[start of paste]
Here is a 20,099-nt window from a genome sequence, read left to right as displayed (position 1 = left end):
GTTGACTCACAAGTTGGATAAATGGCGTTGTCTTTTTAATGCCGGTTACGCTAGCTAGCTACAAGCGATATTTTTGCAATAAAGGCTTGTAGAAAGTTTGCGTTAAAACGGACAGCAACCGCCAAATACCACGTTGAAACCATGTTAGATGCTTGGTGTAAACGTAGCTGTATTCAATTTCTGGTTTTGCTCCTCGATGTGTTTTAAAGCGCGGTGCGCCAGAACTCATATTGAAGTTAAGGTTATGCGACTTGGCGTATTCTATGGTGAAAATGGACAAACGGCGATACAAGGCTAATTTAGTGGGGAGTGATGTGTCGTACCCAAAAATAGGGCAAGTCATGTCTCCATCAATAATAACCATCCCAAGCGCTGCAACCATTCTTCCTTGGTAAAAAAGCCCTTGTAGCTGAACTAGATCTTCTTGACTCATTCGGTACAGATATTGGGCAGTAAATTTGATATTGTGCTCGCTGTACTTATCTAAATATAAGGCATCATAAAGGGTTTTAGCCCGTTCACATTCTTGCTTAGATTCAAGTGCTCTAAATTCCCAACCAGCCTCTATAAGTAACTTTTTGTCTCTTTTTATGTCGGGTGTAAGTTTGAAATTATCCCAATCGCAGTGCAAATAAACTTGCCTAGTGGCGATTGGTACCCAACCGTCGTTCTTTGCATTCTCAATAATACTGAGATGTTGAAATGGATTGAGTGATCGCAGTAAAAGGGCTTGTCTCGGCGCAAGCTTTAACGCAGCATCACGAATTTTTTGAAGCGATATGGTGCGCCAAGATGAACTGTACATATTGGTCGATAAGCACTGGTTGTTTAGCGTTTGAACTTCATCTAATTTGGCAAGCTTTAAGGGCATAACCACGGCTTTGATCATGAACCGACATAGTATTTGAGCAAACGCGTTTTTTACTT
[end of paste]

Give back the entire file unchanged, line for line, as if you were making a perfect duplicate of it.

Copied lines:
Here is a 20,099-nt window from a genome sequence, read left to right as displayed (position 1 = left end):
GTTGACTCACAAGTTGGATAAATGGCGTTGTCTTTTTAATGCCGGTTACGCTAGCTAGCTACAAGCGATATTTTTGCAATAAAGGCTTGTAGAAAGTTTGCGTTAAAACGGACAGCAACCGCCAAATACCACGTTGAAACCATGTTAGATGCTTGGTGTAAACGTAGCTGTATTCAATTTCTGGTTTTGCTCCTCGATGTGTTTTAAAGCGCGGTGCGCCAGAACTCATATTGAAGTTAAGGTTATGCGACTTGGCGTATTCTATGGTGAAAATGGACAAACGGCGATACAAGGCTAATTTAGTGGGGAGTGATGTGTCGTACCCAAAAATAGGGCAAGTCATGTCTCCATCAATAATAACCATCCCAAGCGCTGCAACCATTCTTCCTTGGTAAAAAAGCCCTTGTAGCTGAACTAGATCTTCTTGACTCATTCGGTACAGATATTGGGCAGTAAATTTGATATTGTGCTCGCTGTACTTATCTAAATATAAGGCATCATAAAGGGTTTTAGCCCGTTCACATTCTTGCTTAGATTCAAGTGCTCTAAATTCCCAACCAGCCTCTATAAGTAACTTTTTGTCTCTTTTTATGTCGGGTGTAAGTTTGAAATTATCCCAATCGCAGTGCAAATAAACTTGCCTAGTGGCGATTGGTACCCAACCGTCGTTCTTTGCATTCTCAATAATACTGAGATGTTGAAATGGATTGAGTGATCGCAGTAAAAGGGCTTGTCTCGGCGCAAGCTTTAACGCAGCATCACGAATTTTTTGAAGCGATATGGTGCGCCAAGATGAACTGTACATATTGGTCGATAAGCACTGGTTGTTTAGCGTTTGAACTTCATCTAATTTGGCAAGCTTTAAGGGCATAACCACGGCTTTGATCATGAACCGACATAGTATTTGAGCAAACGCGTTTTTTACTT